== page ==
For a very long time now, I’ve been fascinated by the idea that computers can do maths. Not just a little bit of maths, but lots of maths and really fast.
I remember as a 7-year-old typing 2 x 2 into my calculator and then pressing equals.
=32, 64, 128, 256..
As fast as my little finger could press that equals button the powers of two (I didn’t know they were called that yet) kept on coming. What an incredible device. How did it do things so fast?
In high school, I remember using Microsoft excel for the first time. Now things were even more amazing. I could create sheets like below with the simple drag of my mouse.
Not only that, but I could create excel sheets that automatically calculated pretty much anything I wanted to calculate!
All I needed to know was the formula required and away I went. I made what I liked to call “Auto-Solvers”. Auto rectangular prism solvers, Auto simultaneous equation solvers, Auto home loan repayment solvers. Anything could be automated with my buddy excel.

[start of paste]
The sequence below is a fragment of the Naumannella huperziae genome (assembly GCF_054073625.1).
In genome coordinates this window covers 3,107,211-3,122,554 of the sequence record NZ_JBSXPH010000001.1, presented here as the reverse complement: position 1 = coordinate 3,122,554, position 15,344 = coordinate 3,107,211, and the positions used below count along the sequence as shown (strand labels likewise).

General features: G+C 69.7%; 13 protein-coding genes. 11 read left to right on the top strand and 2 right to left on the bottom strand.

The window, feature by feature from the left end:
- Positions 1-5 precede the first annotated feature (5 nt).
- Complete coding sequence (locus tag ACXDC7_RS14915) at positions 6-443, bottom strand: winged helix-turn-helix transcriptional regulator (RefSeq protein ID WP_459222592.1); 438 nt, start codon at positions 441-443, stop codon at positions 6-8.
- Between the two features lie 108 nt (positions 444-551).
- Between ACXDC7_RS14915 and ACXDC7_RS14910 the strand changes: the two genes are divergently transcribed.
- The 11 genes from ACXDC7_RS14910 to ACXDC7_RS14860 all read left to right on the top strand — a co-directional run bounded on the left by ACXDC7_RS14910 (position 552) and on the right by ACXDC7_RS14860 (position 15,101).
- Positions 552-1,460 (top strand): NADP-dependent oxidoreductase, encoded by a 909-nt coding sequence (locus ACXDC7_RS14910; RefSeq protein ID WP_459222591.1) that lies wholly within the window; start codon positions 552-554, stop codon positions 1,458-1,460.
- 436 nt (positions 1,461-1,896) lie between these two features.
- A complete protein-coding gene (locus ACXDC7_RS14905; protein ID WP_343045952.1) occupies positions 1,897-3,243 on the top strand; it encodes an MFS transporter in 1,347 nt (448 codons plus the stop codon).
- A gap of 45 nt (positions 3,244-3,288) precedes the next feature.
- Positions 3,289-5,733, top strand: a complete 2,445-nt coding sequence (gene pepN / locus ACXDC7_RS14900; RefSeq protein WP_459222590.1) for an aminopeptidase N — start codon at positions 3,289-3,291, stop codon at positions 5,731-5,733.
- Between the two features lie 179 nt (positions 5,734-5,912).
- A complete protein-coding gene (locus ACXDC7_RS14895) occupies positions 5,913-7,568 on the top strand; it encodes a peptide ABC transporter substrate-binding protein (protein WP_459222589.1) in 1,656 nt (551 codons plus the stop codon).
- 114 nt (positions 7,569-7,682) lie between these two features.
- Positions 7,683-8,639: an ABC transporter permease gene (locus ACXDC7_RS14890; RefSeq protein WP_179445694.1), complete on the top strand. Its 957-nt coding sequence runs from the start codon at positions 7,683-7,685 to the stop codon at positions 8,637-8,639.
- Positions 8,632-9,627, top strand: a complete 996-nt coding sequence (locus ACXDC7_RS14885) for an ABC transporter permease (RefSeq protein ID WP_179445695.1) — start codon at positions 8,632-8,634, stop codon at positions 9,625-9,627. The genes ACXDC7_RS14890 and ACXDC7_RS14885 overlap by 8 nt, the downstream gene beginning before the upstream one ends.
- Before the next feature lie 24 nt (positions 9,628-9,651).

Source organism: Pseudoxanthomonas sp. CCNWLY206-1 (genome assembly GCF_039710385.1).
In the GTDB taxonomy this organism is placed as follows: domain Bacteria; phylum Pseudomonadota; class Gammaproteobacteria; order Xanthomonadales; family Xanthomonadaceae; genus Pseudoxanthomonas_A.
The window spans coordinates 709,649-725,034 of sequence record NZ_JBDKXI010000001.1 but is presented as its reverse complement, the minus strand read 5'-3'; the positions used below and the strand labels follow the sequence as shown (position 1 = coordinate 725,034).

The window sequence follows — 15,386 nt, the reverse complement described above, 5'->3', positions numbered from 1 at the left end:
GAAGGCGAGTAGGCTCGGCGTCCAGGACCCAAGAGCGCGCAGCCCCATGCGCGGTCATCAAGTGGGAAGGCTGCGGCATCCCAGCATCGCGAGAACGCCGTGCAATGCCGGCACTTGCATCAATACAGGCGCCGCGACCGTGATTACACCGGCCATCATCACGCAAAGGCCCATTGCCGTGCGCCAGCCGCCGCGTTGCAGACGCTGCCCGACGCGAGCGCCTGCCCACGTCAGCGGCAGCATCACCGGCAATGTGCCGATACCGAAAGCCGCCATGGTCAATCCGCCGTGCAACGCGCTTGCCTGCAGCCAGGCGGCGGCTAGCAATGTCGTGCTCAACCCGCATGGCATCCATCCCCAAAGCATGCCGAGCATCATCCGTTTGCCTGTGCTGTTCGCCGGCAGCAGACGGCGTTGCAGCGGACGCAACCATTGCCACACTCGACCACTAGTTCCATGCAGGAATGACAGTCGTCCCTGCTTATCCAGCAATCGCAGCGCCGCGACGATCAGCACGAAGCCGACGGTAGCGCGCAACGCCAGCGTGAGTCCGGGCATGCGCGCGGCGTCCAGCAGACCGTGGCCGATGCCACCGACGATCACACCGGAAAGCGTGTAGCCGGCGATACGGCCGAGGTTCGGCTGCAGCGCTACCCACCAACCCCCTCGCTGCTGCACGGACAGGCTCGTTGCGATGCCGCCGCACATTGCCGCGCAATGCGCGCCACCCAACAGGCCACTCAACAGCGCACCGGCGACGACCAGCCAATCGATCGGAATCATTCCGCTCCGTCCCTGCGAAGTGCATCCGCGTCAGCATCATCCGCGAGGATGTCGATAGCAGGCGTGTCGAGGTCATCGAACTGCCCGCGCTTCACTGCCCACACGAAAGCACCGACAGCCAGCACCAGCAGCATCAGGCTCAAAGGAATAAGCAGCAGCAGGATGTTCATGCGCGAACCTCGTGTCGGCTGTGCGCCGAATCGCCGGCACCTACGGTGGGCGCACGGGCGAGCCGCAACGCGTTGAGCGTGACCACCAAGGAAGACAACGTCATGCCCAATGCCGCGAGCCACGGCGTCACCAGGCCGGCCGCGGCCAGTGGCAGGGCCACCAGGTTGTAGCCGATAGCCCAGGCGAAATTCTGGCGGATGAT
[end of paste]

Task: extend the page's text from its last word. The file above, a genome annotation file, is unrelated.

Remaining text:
But as a teacher now, there is a problem. These Auto-Solvers are everywhere on the web and freely available.
“Sir, why would I need to learn how to solve simultaneous equations, when a website like wolfram alpha can do it better and faster than I can?”
I need to make them realise that somebody, somewhere created that website. Maybe they could create something too! Right up there at the pointy end of Blooms Taxonomy, CREATE!
So here’s my first idea. I’ll present them with my latest creation…
Space Pythagoras Hypotenuse Auto-Solver
This is an auto-solver that solves for the hypotenuse of any right angle triangle you can throw at it. Test it for yourself here.
Now if you look to the right of that gif you’ll see little lego-style coding blocks. Those are the simple coding language used by Scratch 2.0.
I’m hoping that when I share this with my grade 10 class, they will be able to alter that code slightly to create a different Auto-Solver…
Space Pythagoras Shorter Side Solver.
I’m excited about embedding coding into my mathematics class, and I think by giving them a simple template to work with, I can ease them into it without losing too much time to explicit coding instruction.
How about anybody else out there, anybody embedding coding into their mathematics class?